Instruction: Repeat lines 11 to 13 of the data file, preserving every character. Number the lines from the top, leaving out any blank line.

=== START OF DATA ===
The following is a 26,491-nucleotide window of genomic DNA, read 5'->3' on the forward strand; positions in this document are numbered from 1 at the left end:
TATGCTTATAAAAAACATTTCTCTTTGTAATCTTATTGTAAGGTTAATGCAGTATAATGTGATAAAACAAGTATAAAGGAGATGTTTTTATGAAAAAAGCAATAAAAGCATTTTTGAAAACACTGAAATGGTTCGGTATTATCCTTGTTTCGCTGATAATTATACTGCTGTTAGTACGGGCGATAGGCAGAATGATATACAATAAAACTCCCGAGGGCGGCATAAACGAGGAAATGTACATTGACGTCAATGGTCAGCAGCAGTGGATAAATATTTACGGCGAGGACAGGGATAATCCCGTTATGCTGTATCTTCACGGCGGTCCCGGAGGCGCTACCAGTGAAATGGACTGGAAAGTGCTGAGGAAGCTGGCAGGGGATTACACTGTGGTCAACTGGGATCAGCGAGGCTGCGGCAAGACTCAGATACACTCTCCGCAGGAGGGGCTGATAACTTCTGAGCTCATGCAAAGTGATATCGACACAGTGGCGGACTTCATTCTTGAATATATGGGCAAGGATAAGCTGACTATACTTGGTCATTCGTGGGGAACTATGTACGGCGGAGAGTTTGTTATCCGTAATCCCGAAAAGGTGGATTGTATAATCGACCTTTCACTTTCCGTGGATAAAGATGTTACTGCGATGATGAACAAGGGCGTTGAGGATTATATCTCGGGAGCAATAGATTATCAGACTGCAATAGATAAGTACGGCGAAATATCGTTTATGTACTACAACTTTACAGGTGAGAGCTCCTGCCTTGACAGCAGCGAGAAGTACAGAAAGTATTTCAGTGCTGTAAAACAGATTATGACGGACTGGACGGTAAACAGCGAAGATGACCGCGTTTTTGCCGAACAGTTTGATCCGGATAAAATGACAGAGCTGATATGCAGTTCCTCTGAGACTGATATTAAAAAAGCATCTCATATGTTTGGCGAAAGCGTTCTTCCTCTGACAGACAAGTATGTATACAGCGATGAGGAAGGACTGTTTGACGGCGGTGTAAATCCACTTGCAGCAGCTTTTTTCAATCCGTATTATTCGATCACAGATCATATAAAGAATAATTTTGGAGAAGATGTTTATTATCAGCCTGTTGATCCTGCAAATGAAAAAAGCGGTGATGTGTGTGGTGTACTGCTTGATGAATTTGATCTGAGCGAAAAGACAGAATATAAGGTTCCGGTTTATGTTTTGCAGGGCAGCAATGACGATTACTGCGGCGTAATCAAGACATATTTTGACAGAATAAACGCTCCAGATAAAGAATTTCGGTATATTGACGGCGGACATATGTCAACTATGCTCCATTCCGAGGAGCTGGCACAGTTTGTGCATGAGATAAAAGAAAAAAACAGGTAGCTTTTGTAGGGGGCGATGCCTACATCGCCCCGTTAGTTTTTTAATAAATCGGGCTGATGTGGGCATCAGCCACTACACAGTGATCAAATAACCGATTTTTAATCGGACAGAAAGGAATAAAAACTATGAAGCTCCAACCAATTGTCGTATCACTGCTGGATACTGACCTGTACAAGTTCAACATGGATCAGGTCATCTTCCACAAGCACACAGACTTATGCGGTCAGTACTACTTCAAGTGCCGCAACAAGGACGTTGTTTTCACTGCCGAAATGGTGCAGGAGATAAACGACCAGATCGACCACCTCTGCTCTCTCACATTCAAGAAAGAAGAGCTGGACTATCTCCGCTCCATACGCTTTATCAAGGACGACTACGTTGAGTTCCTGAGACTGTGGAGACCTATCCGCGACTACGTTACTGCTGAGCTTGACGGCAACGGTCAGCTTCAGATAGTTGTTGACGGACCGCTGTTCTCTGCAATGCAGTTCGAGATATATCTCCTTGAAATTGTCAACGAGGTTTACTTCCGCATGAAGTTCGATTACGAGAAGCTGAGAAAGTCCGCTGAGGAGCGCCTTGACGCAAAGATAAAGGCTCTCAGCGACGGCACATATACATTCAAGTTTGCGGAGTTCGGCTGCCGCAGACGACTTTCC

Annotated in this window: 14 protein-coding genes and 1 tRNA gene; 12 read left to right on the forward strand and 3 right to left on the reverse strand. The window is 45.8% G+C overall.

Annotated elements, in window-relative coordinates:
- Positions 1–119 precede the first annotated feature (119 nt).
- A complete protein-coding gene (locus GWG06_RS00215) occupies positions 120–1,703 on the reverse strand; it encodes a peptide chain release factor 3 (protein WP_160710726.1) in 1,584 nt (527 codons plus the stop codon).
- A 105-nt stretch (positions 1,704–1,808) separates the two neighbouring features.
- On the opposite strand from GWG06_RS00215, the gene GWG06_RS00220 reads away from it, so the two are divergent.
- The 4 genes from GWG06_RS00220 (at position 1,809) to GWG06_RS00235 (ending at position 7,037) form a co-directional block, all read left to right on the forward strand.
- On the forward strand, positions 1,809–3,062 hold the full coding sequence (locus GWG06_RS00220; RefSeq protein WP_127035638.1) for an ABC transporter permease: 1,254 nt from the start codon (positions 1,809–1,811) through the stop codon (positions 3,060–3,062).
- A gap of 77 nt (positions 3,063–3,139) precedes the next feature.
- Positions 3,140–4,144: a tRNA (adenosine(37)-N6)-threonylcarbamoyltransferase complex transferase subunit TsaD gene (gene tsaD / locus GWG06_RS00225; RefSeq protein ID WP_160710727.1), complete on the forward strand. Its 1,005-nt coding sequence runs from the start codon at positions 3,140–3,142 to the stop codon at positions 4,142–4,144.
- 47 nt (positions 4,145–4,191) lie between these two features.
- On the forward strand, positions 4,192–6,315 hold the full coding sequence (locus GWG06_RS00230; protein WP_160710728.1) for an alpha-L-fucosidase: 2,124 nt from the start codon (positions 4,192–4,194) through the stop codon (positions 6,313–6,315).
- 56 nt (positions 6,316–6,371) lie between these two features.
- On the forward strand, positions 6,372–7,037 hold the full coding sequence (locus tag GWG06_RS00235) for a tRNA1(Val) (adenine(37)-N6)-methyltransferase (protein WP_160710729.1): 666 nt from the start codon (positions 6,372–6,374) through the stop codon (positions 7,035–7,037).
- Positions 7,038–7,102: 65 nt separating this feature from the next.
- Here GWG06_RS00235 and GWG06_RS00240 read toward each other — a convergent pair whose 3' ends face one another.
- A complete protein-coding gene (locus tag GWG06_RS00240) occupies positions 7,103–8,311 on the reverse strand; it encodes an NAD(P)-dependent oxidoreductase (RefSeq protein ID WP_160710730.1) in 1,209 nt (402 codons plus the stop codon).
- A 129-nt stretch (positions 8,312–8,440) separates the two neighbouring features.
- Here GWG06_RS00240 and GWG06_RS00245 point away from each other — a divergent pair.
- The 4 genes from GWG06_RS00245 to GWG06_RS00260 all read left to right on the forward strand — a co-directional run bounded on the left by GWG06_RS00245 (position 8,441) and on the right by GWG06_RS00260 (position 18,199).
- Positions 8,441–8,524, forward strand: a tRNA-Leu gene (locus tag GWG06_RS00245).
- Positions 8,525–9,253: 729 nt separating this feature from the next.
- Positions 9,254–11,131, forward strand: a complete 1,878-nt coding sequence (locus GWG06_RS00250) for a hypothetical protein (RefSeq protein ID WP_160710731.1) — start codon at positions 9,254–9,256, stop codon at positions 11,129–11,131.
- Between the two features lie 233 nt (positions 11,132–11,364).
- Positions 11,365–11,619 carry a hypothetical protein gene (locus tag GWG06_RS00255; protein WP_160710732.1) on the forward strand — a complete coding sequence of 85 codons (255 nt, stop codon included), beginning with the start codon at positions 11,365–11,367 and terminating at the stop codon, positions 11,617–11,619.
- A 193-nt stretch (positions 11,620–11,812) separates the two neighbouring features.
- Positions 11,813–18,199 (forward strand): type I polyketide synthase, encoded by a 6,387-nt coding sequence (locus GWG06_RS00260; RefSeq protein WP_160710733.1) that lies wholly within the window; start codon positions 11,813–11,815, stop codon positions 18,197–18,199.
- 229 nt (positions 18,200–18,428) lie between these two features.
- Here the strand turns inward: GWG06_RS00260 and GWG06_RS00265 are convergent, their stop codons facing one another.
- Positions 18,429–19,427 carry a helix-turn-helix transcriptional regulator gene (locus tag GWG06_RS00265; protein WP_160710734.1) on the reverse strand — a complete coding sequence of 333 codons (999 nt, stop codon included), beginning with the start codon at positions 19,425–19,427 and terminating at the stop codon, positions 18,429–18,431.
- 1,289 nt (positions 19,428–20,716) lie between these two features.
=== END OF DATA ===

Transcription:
- A gap of 77 nt (positions 3,063–3,139) precedes the next feature.
- Positions 3,140–4,144: a tRNA (adenosine(37)-N6)-threonylcarbamoyltransferase complex transferase subunit TsaD gene (gene tsaD / locus GWG06_RS00225; RefSeq protein ID WP_160710727.1), complete on the forward strand. Its 1,005-nt coding sequence runs from the start codon at positions 3,140–3,142 to the stop codon at positions 4,142–4,144.
- 47 nt (positions 4,145–4,191) lie between these two features.